Fulton School News

TFS Receives STEM Grant

The Fulton School: 2019 ITEF Innovator Award Winner

Last November, Carrie Wilson Herndon, a STEM teacher at The Fulton School at St. Albans, began the labor-intensive process of writing a grant for the Innovative Technology Education Fund (ITEF).

ITEF is a St. Louis-based, charitable, private, nonprofit foundation that strives to advance the innovative and creative use of technology to promote excellence in K-12 education with a keen interest in schools and students with minimal access to the tools and strategies that spark innovation.

Each year, ITEF awards grants and actively seeks collaborative partnerships with innovative educators throughout the region. To date they have given more than $3.4 million to area schools for enhanced learning through the use of technology.

Founded in 1994, The Fulton School (TFS) is a small, toddler through 12th grade, independent, Montessori school located in Franklin County. Head of School Kara Douglass explains, “As a small, young, independent school without an endowment to support innovative technology, it is challenging to find funding for our students’ out-of-the-box endeavors.”

 “Our students’ joy of learning and curiosity surprises me every day,” Douglass said, “They approach me to request robotics and other equipment, but we usually have to push to find lesser, lower-cost compromises or do without. This grant proposal is an exciting opportunity!”

Herndon named the grant,Innovative Partnerships with Nonprofits,” and designed it as a student- and community-based collaboration to collect, analyze and catalogue data in partnership with two other local nonprofits: Friends of the Rainforest (FOTR) and Shaw Nature Reserve.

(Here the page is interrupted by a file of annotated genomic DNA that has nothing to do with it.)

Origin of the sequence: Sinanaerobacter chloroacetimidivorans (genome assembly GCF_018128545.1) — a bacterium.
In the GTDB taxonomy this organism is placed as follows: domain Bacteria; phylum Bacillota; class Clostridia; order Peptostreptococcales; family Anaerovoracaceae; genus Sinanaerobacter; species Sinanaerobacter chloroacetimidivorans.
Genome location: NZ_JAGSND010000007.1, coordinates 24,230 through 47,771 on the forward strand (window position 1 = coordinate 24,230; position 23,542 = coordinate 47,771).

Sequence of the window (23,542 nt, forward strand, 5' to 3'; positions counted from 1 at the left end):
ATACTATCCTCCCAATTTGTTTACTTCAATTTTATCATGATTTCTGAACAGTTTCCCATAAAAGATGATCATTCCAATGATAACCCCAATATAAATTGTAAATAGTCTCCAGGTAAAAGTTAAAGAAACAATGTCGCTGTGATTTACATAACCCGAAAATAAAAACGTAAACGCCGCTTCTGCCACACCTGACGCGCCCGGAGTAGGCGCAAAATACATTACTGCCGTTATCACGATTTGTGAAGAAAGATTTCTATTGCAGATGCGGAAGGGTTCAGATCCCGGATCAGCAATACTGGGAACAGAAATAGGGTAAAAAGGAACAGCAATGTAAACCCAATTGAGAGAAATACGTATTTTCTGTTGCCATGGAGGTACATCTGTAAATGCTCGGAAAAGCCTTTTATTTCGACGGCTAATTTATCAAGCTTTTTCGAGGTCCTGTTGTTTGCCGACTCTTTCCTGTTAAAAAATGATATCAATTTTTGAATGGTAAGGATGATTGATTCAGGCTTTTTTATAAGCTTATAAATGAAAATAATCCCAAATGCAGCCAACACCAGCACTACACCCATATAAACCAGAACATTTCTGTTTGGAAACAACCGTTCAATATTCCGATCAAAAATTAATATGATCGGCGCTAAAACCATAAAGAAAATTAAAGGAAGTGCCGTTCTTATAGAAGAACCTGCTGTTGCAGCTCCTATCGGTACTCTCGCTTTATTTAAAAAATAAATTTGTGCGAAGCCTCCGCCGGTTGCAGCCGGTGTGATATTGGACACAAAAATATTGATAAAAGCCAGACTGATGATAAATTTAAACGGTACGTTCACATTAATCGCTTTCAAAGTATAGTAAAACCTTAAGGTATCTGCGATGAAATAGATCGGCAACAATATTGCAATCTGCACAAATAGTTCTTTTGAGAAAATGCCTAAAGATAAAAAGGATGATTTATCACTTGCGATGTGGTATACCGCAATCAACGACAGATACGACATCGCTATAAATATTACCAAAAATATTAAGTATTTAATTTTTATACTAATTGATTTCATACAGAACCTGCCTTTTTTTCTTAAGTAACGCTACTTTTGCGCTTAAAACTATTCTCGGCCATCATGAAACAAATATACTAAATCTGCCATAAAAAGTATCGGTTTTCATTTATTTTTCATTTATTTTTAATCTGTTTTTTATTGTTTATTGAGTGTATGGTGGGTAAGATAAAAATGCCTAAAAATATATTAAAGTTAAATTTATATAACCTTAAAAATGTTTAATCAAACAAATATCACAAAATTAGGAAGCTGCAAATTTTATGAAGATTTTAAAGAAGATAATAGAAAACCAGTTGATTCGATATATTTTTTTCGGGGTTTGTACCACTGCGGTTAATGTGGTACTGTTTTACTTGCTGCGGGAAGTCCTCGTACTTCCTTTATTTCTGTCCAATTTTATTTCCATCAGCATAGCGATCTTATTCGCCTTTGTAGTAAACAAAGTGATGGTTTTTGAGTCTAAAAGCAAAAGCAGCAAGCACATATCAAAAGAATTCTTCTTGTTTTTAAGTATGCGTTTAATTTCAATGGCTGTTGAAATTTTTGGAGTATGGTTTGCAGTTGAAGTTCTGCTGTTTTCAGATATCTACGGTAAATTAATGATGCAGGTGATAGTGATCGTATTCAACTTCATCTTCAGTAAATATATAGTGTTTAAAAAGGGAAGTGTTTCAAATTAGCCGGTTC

By partnering with these nonprofits, TFS students would get the chance to work alongside experts who are passionate about their work. Plus, the partnership would expand its reach beyond just the TFS student population – it could potentially impact more than 900 students in the St. Louis area who are connected to Shaw and FOTR.

“The proposal I submitted provides funds for technology that will allow students to design and build educational materials and software for our two non-profit partners,” said Herndon.

Herndon is specifically talking about zSpace technology, which combines elements of virtual and augmented reality in a computer.  zSpace allows people to interact with simulated objects in virtual environments as if they are real.

“One of our main goals is to have students use zSpace technology -- from a 3D scanner or  3D printer to zSpace computers and software,” explained Herndon.  With the technology provided by this grant, students could conduct historical and scientific studies with this equipment while building and maintaining map and geographic databases for both FOTR and Shaw.

For example, students can preserve blue morph butterflies for FOTR. Using the proposed CNC machine, they could build display boxes to be used to showcase the butterflies. 

In another project, students could use the proposed 3D scanner to obtain digital images of artifacts from Shaw Nature Reserve and, with their new 3D printer, make replicas of the animals, plants, or historic artifacts to assist in scientific study.